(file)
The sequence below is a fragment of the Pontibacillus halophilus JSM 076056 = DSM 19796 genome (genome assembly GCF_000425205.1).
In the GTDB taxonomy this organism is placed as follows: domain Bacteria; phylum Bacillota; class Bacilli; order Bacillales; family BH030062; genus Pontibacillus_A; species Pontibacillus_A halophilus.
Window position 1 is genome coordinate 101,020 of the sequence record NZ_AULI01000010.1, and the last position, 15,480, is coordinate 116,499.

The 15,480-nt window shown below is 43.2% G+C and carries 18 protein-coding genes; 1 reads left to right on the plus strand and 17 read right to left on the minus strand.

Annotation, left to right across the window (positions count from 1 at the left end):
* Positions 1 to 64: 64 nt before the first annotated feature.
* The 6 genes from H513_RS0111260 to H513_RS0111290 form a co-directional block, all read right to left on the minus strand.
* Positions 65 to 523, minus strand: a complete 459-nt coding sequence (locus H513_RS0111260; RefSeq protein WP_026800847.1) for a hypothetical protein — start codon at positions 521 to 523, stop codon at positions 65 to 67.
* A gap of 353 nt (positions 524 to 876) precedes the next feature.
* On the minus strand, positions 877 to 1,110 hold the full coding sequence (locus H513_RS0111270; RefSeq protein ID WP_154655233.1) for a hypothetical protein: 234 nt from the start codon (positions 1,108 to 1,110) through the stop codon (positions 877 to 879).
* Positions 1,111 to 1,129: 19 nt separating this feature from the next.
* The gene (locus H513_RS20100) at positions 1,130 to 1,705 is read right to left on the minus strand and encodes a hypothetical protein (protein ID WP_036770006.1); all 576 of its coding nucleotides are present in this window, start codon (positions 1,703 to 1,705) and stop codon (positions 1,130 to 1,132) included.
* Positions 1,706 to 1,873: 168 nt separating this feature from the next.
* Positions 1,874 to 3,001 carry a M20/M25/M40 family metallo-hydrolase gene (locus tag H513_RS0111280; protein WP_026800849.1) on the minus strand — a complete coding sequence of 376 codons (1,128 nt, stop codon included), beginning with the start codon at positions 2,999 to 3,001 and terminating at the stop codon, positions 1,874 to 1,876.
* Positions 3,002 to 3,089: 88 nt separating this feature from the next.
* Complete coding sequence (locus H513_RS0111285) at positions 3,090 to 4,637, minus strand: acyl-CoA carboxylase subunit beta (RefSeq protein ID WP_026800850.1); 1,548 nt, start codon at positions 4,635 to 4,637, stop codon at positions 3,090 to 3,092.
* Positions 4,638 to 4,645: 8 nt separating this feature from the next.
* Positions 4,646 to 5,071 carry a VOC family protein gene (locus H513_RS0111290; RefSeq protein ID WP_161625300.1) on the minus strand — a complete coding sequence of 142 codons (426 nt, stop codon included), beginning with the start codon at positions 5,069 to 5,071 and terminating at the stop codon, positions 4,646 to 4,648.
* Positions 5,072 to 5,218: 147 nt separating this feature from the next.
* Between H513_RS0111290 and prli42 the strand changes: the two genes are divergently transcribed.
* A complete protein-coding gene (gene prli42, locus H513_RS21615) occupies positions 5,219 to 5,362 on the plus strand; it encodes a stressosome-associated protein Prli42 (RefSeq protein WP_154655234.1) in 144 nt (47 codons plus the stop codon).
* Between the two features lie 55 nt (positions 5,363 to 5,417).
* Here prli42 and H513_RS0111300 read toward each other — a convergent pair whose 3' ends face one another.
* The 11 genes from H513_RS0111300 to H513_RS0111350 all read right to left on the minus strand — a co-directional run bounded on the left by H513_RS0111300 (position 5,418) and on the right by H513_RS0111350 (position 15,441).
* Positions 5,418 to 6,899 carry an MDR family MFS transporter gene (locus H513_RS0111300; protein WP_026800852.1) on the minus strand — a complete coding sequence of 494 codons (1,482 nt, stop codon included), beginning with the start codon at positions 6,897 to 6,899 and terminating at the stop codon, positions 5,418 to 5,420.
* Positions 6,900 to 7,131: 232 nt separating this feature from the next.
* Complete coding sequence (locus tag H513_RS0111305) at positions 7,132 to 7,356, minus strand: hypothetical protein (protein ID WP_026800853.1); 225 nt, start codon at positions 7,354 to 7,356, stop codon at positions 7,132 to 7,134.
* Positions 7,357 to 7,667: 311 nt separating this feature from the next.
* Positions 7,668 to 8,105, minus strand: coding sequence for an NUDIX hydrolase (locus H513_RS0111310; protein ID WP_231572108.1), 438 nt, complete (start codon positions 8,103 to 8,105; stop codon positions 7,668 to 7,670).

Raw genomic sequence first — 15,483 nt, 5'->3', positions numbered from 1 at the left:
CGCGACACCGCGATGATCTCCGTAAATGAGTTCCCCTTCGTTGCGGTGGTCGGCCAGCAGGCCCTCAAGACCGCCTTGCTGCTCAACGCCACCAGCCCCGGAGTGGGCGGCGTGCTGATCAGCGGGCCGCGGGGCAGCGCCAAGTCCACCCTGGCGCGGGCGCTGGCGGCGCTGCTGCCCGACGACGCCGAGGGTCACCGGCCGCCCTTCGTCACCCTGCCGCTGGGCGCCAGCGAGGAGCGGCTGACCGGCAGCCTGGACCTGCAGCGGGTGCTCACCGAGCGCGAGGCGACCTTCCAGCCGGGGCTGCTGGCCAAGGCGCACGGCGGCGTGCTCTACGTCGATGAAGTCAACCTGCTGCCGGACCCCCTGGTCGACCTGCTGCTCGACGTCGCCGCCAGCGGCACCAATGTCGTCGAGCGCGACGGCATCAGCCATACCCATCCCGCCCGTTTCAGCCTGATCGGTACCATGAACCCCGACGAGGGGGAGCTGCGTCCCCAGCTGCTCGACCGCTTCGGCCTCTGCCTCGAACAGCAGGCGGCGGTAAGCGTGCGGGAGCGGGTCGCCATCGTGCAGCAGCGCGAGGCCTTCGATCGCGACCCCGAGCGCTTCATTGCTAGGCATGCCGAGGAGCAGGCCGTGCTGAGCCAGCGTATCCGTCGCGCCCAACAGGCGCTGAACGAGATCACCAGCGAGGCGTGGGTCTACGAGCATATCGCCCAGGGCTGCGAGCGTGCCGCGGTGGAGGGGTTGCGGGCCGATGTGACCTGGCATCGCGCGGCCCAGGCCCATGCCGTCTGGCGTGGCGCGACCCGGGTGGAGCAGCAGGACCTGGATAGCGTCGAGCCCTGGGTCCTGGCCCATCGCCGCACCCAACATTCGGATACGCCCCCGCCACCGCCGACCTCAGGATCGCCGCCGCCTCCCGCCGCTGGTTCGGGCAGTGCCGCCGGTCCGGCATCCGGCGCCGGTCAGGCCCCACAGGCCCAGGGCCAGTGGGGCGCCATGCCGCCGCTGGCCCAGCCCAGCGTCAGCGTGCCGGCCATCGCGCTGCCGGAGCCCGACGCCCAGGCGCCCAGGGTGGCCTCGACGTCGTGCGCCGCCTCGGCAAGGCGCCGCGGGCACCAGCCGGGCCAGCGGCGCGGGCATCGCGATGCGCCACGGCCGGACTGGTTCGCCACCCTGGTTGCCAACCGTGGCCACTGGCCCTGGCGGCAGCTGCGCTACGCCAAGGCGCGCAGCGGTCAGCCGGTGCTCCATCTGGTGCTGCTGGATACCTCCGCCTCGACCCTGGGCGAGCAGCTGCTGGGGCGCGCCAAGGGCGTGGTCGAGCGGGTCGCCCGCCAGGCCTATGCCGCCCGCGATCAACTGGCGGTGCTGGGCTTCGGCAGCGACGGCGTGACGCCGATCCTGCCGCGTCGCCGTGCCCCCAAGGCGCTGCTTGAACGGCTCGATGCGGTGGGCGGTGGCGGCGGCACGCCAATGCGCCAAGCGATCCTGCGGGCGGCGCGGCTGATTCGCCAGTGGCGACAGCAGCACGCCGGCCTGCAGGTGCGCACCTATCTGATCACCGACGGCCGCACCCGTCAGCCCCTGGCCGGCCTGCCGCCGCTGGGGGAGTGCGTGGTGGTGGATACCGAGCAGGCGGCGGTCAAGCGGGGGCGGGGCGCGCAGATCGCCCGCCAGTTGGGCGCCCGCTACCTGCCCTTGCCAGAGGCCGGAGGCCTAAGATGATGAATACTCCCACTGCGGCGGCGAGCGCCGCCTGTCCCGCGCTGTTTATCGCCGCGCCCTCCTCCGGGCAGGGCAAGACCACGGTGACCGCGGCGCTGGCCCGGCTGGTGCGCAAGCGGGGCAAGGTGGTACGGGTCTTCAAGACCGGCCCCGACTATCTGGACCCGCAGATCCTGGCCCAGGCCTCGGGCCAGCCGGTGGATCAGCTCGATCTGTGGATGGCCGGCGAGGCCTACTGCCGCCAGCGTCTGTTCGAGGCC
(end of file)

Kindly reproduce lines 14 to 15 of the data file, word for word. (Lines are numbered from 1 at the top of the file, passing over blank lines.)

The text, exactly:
* Positions 1,874 to 3,001 carry a M20/M25/M40 family metallo-hydrolase gene (locus tag H513_RS0111280; protein WP_026800849.1) on the minus strand — a complete coding sequence of 376 codons (1,128 nt, stop codon included), beginning with the start codon at positions 2,999 to 3,001 and terminating at the stop codon, positions 1,874 to 1,876.
* Positions 3,002 to 3,089: 88 nt separating this feature from the next.